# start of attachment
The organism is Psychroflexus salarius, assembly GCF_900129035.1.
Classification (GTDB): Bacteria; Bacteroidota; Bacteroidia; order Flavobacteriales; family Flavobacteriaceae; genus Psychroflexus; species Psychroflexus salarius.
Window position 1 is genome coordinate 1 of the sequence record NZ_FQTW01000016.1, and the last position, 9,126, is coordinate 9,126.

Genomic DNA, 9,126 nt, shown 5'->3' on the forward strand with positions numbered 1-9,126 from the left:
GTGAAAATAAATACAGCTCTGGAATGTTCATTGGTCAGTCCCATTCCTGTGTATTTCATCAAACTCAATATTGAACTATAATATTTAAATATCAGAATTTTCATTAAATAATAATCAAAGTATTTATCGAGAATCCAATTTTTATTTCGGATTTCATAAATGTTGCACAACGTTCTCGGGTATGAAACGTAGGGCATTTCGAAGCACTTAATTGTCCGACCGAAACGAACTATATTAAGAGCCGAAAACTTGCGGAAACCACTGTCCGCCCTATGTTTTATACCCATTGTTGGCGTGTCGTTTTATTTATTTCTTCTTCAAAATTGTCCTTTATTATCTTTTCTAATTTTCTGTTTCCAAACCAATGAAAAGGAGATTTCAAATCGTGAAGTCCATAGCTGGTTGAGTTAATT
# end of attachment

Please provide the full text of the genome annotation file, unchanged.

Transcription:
The organism is Psychroflexus salarius, assembly GCF_900129035.1.
Classification (GTDB): Bacteria; Bacteroidota; Bacteroidia; order Flavobacteriales; family Flavobacteriaceae; genus Psychroflexus; species Psychroflexus salarius.
Window position 1 is genome coordinate 1 of the sequence record NZ_FQTW01000016.1, and the last position, 9,126, is coordinate 9,126.

Genomic DNA, 9,126 nt, shown 5'->3' on the forward strand with positions numbered 1-9,126 from the left:
GTGAAAATAAATACAGCTCTGGAATGTTCATTGGTCAGTCCCATTCCTGTGTATTTCATCAAACTCAATATTGAACTATAATATTTAAATATCAGAATTTTCATTAAATAATAATCAAAGTATTTATCGAGAATCCAATTTTTATTTCGGATTTCATAAATGTTGCACAACGTTCTCGGGTATGAAACGTAGGGCATTTCGAAGCACTTAATTGTCCGACCGAAACGAACTATATTAAGAGCCGAAAACTTGCGGAAACCACTGTCCGCCCTATGTTTTATACCCATTGTTGGCGTGTCGTTTTATTTATTTCTTCTTCAAAATTGTCCTTTATTATCTTTTCTAATTTTCTGTTTCCAAACCAATGAAAAGGAGATTTCAAATCGTGAAGTCCATAGCTGGTTGAGTTAATT